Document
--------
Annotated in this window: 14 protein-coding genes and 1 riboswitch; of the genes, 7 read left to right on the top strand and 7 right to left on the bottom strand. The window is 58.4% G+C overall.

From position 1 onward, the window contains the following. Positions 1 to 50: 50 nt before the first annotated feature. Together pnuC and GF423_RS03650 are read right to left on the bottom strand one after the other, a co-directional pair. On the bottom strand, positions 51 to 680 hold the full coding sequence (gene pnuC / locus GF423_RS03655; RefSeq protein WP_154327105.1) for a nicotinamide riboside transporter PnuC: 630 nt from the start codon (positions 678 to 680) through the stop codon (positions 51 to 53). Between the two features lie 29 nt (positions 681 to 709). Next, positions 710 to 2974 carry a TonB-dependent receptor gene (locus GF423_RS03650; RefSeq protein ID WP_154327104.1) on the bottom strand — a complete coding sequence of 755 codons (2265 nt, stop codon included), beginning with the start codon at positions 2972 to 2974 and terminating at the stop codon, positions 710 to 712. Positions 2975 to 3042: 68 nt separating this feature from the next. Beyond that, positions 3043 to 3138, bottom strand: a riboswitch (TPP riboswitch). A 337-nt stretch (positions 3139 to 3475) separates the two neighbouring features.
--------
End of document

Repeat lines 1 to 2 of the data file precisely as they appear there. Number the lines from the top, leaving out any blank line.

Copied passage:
Annotated in this window: 14 protein-coding genes and 1 riboswitch; of the genes, 7 read left to right on the top strand and 7 right to left on the bottom strand. The window is 58.4% G+C overall.

From position 1 onward, the window contains the following. Positions 1 to 50: 50 nt before the first annotated feature. Together pnuC and GF423_RS03650 are read right to left on the bottom strand one after the other, a co-directional pair. On the bottom strand, positions 51 to 680 hold the full coding sequence (gene pnuC / locus GF423_RS03655; RefSeq protein WP_154327105.1) for a nicotinamide riboside transporter PnuC: 630 nt from the start codon (positions 678 to 680) through the stop codon (positions 51 to 53). Between the two features lie 29 nt (positions 681 to 709). Next, positions 710 to 2974 carry a TonB-dependent receptor gene (locus GF423_RS03650; RefSeq protein ID WP_154327104.1) on the bottom strand — a complete coding sequence of 755 codons (2265 nt, stop codon included), beginning with the start codon at positions 2972 to 2974 and terminating at the stop codon, positions 710 to 712. Positions 2975 to 3042: 68 nt separating this feature from the next. Beyond that, positions 3043 to 3138, bottom strand: a riboswitch (TPP riboswitch). A 337-nt stretch (positions 3139 to 3475) separates the two neighbouring features.